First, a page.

Continued on page 8

Week!

29 Talbot St. North , Simcoe, ON N3Y 3W5


NORFOLK HUB, October 15, 2013 page 4

Young Canada Day at the Norfolk County Fair!


NORFOLK HUB, October 15, 2013 page 5

north shore runners It’s Who We Are www.northshorerunners.com 361 main street, port dover 519.583.3100

Thompson Waters Funeral Home Ltd. Funeral Director: Leigh Hall Business Manager: Carla Sywak • Family owned and operated • Serving Port Dover & surrounding area for over 100 years ~ We’re here to help ~

www.thompsonwatersfuneralhome.ca 102 1st Ave., Port Dover • 519-583-1530


NORFOLK HUB, October 15, 2013 page 6

Vic Gibbons Exhibition! ‘A Walk Down Memory Lane’ at the Eva Brook Donly Museum until October 19 th

Great Lakes Physiotherapy (519) 429-3678

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NORFOLK HUB, October 15, 2013 page 7

Canadian Tire SimCoe on Your mark, GeT SeT, Grow!! Hunting Pro Shop Beard Growing Contestants

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Good LuCk To aLL! winner receives a $500 Canadian Tire Gift Card!!

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142 Queensway E., Simcoe • Phone: 519-426-1513 Store hours: Monday to Friday 8am - 9pm • Saturday 8am - 6pm Sunday 9am -6pm


NORFOLK HUB, October 15, 2013 page 8

Thank You from Lynndale Heights Public School!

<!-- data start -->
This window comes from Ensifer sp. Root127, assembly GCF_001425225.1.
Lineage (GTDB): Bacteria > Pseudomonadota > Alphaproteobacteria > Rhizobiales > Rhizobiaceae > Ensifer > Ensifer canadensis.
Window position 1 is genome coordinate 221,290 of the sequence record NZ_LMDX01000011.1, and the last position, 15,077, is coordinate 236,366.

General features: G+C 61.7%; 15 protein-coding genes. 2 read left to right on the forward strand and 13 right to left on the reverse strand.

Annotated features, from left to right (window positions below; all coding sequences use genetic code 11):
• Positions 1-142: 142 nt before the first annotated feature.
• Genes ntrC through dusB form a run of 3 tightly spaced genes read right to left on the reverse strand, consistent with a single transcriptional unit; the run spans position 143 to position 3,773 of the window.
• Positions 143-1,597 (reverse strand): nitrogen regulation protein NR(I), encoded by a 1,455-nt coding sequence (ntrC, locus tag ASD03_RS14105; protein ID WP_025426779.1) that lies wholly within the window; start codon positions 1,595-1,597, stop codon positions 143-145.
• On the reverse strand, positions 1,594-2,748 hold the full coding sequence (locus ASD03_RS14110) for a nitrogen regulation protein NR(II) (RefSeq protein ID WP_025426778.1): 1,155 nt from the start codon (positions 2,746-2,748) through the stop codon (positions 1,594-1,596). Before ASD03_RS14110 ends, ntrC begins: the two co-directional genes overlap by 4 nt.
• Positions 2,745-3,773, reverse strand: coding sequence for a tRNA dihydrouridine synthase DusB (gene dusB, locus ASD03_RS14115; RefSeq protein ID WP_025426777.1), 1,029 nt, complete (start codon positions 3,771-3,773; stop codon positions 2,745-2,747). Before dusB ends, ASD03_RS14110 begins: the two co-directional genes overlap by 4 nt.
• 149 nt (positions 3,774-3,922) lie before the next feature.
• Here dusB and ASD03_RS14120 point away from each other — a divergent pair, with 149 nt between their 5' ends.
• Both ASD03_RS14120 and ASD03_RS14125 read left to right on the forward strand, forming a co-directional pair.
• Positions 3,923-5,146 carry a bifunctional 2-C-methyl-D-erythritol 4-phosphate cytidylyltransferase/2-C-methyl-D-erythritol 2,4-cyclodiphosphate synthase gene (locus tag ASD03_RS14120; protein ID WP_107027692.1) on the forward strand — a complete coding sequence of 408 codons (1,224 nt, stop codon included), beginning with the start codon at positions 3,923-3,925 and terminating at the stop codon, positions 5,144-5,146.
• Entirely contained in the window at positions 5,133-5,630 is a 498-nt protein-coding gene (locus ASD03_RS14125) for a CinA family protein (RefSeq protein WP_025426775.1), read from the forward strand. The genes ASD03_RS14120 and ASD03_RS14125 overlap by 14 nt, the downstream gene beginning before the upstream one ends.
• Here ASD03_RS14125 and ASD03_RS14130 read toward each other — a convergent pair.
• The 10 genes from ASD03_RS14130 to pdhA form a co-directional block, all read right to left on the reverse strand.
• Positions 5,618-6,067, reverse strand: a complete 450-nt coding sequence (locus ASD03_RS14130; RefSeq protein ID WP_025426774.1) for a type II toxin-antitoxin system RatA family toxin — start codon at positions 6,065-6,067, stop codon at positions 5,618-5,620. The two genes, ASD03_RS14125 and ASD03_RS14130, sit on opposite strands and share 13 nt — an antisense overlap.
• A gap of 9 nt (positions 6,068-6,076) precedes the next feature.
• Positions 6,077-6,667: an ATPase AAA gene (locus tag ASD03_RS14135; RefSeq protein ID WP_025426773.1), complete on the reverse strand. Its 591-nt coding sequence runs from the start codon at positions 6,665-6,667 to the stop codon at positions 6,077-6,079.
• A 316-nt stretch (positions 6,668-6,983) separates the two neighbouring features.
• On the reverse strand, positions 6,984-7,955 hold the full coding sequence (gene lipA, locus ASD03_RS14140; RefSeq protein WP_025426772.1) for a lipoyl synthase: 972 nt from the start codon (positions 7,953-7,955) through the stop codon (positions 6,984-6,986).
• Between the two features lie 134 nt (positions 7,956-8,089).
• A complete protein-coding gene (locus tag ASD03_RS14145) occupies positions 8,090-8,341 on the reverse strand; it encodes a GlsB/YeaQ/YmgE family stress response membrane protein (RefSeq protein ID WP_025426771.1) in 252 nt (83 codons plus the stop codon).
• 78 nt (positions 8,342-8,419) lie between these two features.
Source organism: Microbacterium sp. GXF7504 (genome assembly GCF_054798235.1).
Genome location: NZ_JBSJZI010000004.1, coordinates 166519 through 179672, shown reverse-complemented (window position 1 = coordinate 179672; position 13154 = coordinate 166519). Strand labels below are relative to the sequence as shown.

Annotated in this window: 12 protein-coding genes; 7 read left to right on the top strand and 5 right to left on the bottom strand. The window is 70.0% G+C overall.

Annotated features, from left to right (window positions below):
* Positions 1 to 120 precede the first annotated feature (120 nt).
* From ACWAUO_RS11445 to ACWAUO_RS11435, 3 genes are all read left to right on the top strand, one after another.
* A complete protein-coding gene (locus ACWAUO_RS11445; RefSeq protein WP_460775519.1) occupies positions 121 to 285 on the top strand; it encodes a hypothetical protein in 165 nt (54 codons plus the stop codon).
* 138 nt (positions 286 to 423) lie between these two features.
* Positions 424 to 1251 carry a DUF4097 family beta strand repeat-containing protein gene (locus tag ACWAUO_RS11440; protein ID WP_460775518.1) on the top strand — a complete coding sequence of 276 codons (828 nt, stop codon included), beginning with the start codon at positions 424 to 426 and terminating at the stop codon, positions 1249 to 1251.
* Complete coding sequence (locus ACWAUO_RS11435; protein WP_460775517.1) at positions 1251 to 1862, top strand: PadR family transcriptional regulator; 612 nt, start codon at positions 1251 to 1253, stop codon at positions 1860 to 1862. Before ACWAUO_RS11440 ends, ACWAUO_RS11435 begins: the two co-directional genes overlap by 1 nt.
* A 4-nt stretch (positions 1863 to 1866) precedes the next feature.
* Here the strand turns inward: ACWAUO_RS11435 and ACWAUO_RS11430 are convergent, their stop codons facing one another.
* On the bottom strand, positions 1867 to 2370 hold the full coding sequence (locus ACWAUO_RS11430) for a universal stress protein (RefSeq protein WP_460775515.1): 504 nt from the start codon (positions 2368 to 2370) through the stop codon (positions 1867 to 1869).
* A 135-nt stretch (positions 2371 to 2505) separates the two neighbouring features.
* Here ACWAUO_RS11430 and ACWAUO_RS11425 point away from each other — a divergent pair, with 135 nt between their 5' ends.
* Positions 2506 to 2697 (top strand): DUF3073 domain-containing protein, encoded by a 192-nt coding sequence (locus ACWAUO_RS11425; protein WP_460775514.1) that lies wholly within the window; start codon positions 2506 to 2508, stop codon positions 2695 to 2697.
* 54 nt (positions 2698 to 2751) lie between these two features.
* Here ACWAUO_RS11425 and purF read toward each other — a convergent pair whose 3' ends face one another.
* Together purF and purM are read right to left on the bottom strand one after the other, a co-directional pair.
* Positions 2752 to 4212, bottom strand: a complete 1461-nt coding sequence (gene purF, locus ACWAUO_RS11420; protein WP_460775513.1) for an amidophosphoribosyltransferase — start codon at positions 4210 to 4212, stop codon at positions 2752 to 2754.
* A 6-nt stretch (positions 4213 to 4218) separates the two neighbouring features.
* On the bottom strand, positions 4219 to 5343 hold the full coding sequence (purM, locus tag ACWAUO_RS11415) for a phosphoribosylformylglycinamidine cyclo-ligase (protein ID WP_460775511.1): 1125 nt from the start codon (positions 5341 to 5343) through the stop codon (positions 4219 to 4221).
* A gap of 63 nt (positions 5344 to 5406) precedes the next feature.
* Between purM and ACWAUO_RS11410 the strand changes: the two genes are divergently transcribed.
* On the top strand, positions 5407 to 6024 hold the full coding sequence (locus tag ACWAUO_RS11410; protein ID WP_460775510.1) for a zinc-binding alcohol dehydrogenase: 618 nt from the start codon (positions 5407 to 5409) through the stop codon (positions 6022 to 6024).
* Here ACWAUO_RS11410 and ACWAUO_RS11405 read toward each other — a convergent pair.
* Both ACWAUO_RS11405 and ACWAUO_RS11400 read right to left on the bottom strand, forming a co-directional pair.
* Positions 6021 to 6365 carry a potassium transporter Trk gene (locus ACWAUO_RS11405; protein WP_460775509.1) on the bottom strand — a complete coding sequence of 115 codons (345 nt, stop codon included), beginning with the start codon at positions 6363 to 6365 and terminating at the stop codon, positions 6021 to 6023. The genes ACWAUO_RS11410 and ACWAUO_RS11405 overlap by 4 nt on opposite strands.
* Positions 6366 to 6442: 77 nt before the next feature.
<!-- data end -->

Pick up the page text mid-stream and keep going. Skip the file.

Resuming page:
Courtesy of Jen Van Netten and Rebecca Wiebe Each student was given a Terry Fox tattoo and a paper bracelet during the Terry Fox Challenge at Lynndale Heights Public School. Music and hearts were pumping for a whole hour. After each student completed a lap of 300 metres, a staff member hole punched their bracelet and by the end of the day we collected all the bracelets and determined that collectively we ran 3,900 laps, equal to 1,170 kilometres. It's like running from Simcoe, Ontario to Moncton, New Brunswick! We also raised a total of $1000 for the Terry Fox Foundation to help support cancer research!

Photo from left: Sydney London, Zack Dickson and Evan Spoelder.

F

ood Continued from page 3

Kim who has been the chair for almost three years now has seen a lot in that time and sees the need in our community. She told me these days they are seeing more working poor and students… all needing help from the Caring Cupboard to get by. The Simcoe Caring Cupboard is in the process of adding an evening to their schedule to make the cupboard available to those who are working or going to school during the day. Without evening accessibility, people may have to skip work or school to obtain the food. This way they can continue their day and stop by after. Jim Lowry (in photo) is a board member and on this day stopped by to help Kim. I asked Jim why he got involved. His answer was simple and to the point, “To help others.” That is all we really need to do… is to help… to make a donation!